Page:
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Iwi Bid For National Park Name Change Referred To Minister

An iwi bid to change the name of central North Island village National Park has been referred to the Land Information Minister to make the decision.

The name change was discussed at the Ngā Pou Taunaha o Aotearoa New Zealand Geographic Board’s tri-annual meeting after a three-month public consultation on proposals from iwi collective Te Korowai o Wainuiārua, which represents hapū and iwi in the area.

If the Geographic Board doesn’t agree with objecting submissions, it can ask the minister to make the final decision.

After considering 2088 submissions on changing the unofficial recorded place name National Park to the official place name Waimarino, the Board has referred the proposal to Land Information Minister Chris Penk for a decision.

National Park is the current name for the village on the western edge of Tongariro National Park but iwi researchers claim Waimarino as the original name.

The iwi collective said Waimarino refers to the "calm waters" pooling on the plains as they come down from the mountains of the volcanic plateau.

In the 1880s, Waimarino was the name of the survey block that contained 450,000 acres of lands in the upper reaches of the Whanganui River.

Waimarino Station opened in 1908 on the North Island Main Trunk and the ‘Town of Waimarino’ was surveyed for the surrounding village in 1910. NZ Railways changed the station’s name to National Park Railway Station in 1926.

The Geographic Board also considered 489 submissions on the iwi proposal to reinstate the name Waimarino Railway Station.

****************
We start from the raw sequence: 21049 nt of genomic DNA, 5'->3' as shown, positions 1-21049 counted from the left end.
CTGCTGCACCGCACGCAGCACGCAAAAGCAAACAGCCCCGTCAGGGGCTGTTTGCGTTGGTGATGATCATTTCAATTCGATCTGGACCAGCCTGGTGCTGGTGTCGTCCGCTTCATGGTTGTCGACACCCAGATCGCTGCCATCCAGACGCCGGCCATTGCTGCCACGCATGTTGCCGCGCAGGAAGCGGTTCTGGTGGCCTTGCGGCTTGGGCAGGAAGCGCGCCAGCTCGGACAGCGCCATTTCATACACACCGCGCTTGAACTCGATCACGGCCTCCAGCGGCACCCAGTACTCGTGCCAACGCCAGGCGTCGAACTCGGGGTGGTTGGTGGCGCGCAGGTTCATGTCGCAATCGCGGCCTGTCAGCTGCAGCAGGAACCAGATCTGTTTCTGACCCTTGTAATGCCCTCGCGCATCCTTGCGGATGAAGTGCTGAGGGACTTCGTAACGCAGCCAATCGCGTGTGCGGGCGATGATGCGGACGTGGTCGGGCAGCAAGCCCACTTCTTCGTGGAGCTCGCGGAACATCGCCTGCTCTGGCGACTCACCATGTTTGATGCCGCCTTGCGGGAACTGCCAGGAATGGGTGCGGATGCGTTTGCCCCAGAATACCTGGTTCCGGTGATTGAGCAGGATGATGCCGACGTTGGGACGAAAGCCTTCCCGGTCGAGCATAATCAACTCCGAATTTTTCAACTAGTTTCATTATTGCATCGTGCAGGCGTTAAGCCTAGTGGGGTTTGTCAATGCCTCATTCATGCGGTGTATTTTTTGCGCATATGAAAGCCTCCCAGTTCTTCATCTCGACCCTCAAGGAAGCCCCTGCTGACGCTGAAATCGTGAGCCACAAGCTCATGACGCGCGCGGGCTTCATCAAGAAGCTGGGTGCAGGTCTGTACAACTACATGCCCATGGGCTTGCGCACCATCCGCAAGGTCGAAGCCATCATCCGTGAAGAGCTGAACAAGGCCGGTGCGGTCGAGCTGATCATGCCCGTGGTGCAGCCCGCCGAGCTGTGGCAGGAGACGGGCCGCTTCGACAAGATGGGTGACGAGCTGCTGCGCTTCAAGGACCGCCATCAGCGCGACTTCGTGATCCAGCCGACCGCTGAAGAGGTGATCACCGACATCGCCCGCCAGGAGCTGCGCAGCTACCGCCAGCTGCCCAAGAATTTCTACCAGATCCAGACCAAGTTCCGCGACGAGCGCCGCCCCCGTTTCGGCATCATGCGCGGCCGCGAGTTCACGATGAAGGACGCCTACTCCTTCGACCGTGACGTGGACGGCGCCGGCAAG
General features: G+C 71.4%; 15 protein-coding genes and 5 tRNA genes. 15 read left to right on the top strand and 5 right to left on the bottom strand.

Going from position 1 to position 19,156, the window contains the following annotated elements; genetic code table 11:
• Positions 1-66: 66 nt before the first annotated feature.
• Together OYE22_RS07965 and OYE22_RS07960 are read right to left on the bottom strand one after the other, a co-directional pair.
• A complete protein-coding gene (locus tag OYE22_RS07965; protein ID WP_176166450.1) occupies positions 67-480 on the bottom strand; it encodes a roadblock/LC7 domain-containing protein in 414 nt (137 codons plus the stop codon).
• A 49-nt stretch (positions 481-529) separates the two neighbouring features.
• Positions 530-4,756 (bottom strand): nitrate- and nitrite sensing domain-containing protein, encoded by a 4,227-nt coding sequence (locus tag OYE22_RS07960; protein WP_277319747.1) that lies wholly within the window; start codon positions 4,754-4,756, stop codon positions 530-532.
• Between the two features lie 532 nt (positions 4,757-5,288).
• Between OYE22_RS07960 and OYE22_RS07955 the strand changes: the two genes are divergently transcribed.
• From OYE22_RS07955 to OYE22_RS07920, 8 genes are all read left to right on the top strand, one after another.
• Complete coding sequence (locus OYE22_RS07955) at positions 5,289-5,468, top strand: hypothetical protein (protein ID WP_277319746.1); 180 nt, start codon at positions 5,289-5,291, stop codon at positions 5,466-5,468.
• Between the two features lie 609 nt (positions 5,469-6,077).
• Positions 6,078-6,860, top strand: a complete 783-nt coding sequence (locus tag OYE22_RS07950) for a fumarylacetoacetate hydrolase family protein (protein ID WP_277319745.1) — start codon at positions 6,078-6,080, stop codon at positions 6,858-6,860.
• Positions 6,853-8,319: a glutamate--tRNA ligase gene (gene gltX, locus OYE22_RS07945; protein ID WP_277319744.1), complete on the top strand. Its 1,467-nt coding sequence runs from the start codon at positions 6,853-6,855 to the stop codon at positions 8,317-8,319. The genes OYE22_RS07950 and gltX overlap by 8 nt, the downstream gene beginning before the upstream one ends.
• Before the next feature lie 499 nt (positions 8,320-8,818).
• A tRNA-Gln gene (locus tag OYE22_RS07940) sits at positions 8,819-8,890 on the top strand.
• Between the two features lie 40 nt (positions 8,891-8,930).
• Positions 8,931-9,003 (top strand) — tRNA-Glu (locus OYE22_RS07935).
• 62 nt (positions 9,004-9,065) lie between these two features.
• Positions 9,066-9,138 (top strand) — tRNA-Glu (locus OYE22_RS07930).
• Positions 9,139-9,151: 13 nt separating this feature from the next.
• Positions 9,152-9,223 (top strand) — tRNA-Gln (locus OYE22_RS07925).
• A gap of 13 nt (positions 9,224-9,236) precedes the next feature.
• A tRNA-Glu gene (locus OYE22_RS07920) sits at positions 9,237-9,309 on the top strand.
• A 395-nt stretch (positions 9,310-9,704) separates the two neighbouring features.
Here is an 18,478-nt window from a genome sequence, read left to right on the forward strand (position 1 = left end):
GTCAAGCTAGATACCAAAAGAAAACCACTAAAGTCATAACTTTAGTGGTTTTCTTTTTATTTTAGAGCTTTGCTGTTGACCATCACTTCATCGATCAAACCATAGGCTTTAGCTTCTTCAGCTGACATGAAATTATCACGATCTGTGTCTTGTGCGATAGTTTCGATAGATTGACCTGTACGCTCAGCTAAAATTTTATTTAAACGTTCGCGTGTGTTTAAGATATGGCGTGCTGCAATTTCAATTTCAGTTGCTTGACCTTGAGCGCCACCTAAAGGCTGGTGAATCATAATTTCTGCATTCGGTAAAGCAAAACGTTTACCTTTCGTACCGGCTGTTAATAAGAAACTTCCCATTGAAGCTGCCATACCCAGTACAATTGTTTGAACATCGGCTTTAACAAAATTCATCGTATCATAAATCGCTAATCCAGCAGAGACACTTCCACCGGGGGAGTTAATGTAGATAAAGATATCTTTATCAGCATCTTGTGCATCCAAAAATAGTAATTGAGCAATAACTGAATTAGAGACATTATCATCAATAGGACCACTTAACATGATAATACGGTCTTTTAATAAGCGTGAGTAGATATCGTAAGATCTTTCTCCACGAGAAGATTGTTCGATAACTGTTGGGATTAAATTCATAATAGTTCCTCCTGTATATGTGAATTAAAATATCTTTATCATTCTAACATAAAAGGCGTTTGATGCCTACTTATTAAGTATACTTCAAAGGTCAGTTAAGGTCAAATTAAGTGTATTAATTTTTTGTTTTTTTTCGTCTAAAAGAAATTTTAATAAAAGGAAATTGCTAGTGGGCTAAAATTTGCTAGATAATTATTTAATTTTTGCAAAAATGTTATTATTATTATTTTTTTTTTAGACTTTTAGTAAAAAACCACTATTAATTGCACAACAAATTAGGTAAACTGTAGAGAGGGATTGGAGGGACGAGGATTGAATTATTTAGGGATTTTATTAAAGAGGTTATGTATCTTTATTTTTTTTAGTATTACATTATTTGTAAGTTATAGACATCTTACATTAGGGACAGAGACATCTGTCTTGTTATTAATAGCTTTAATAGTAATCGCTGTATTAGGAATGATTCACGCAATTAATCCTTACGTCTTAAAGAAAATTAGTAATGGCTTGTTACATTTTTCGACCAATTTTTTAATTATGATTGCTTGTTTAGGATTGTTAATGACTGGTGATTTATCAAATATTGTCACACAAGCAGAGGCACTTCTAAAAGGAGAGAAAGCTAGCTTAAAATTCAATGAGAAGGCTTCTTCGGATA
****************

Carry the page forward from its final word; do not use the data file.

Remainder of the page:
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Board Secretary Wendy Shaw told Local Democracy Reporting there was no statutory timeframe or deadline for the Minister to make a decision.

The number of submissions for and against the proposals have not been made public.

“It is a priority to allow the statutory process to run its course without prejudice,” Shaw said.

“Therefore the report the Board considered at its hui on 30 April, and the hui minutes when ratified, will be made available on the Toitū Te Whenua Land Information New Zealand website when decisions on these proposals have been made.”

A name change can be approved outright by the Board if there are no submissions or only supporting submissions.

If a submission objecting to the name is upheld by the Board, it can make a final decision. However, if it doesn’t agree with objecting submissions the Board refers the proposal to the Minister for a decision.

The two proposals were supported by Ruapehu District Council, Ōwhango-National Park Community Board, Federated Mountain Clubs, Tongariro-Taupō Conservation Board, Visit Ruapehu and others, and KiwiRail has already installed dual-name signage at the railway station.

The 180 or so permanent residents in the village are divided, some saying there is no evidence that Waimarino was the original name of the settlement.

The National Park Village Business Association also voiced concern that a name change would negatively affect local businesses that had invested in building the National Park Village brand.

The Geographic Board declined proposals in the 1950s and 1960s to alter one or both names to Waimarino because of local opposition to the proposals, potential for confusion with other Waimarino names used for other areas and the established use of the name National Park.

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